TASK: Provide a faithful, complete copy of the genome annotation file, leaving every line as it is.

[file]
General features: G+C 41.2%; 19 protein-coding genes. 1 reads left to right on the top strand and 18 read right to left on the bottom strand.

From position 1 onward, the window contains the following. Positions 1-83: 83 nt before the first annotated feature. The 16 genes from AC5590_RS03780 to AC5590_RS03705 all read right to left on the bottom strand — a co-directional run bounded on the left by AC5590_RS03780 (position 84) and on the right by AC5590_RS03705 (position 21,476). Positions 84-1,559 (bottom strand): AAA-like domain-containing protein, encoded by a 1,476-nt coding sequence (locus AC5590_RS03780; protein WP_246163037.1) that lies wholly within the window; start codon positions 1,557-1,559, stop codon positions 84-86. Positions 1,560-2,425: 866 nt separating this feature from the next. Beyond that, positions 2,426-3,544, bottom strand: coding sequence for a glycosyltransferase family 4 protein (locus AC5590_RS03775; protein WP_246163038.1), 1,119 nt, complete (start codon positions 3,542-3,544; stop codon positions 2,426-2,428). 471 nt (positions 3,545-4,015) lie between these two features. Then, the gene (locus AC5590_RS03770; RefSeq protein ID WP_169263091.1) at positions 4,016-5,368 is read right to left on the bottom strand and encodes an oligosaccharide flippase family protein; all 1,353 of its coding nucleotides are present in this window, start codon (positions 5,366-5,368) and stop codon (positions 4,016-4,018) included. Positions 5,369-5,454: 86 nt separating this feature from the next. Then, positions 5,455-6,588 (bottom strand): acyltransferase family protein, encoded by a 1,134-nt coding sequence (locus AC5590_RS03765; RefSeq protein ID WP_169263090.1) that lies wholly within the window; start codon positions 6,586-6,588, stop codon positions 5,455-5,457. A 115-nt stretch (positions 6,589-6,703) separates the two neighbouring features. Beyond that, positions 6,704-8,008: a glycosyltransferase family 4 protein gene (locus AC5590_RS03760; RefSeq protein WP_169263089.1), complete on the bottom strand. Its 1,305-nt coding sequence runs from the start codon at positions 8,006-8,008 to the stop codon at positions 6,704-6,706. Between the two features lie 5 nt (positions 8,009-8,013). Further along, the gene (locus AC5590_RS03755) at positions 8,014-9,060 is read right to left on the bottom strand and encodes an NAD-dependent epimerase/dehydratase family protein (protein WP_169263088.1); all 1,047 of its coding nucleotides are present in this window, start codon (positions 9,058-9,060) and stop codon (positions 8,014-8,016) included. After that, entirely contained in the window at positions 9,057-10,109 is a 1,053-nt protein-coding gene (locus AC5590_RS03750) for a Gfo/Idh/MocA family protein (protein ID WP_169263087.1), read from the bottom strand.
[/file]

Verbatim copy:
General features: G+C 41.2%; 19 protein-coding genes. 1 reads left to right on the top strand and 18 read right to left on the bottom strand.

From position 1 onward, the window contains the following. Positions 1-83: 83 nt before the first annotated feature. The 16 genes from AC5590_RS03780 to AC5590_RS03705 all read right to left on the bottom strand — a co-directional run bounded on the left by AC5590_RS03780 (position 84) and on the right by AC5590_RS03705 (position 21,476). Positions 84-1,559 (bottom strand): AAA-like domain-containing protein, encoded by a 1,476-nt coding sequence (locus AC5590_RS03780; protein WP_246163037.1) that lies wholly within the window; start codon positions 1,557-1,559, stop codon positions 84-86. Positions 1,560-2,425: 866 nt separating this feature from the next. Beyond that, positions 2,426-3,544, bottom strand: coding sequence for a glycosyltransferase family 4 protein (locus AC5590_RS03775; protein WP_246163038.1), 1,119 nt, complete (start codon positions 3,542-3,544; stop codon positions 2,426-2,428). 471 nt (positions 3,545-4,015) lie between these two features. Then, the gene (locus AC5590_RS03770; RefSeq protein ID WP_169263091.1) at positions 4,016-5,368 is read right to left on the bottom strand and encodes an oligosaccharide flippase family protein; all 1,353 of its coding nucleotides are present in this window, start codon (positions 5,366-5,368) and stop codon (positions 4,016-4,018) included. Positions 5,369-5,454: 86 nt separating this feature from the next. Then, positions 5,455-6,588 (bottom strand): acyltransferase family protein, encoded by a 1,134-nt coding sequence (locus AC5590_RS03765; RefSeq protein ID WP_169263090.1) that lies wholly within the window; start codon positions 6,586-6,588, stop codon positions 5,455-5,457. A 115-nt stretch (positions 6,589-6,703) separates the two neighbouring features. Beyond that, positions 6,704-8,008: a glycosyltransferase family 4 protein gene (locus AC5590_RS03760; RefSeq protein WP_169263089.1), complete on the bottom strand. Its 1,305-nt coding sequence runs from the start codon at positions 8,006-8,008 to the stop codon at positions 6,704-6,706. Between the two features lie 5 nt (positions 8,009-8,013). Further along, the gene (locus AC5590_RS03755) at positions 8,014-9,060 is read right to left on the bottom strand and encodes an NAD-dependent epimerase/dehydratase family protein (protein WP_169263088.1); all 1,047 of its coding nucleotides are present in this window, start codon (positions 9,058-9,060) and stop codon (positions 8,014-8,016) included. After that, entirely contained in the window at positions 9,057-10,109 is a 1,053-nt protein-coding gene (locus AC5590_RS03750) for a Gfo/Idh/MocA family protein (protein ID WP_169263087.1), read from the bottom strand.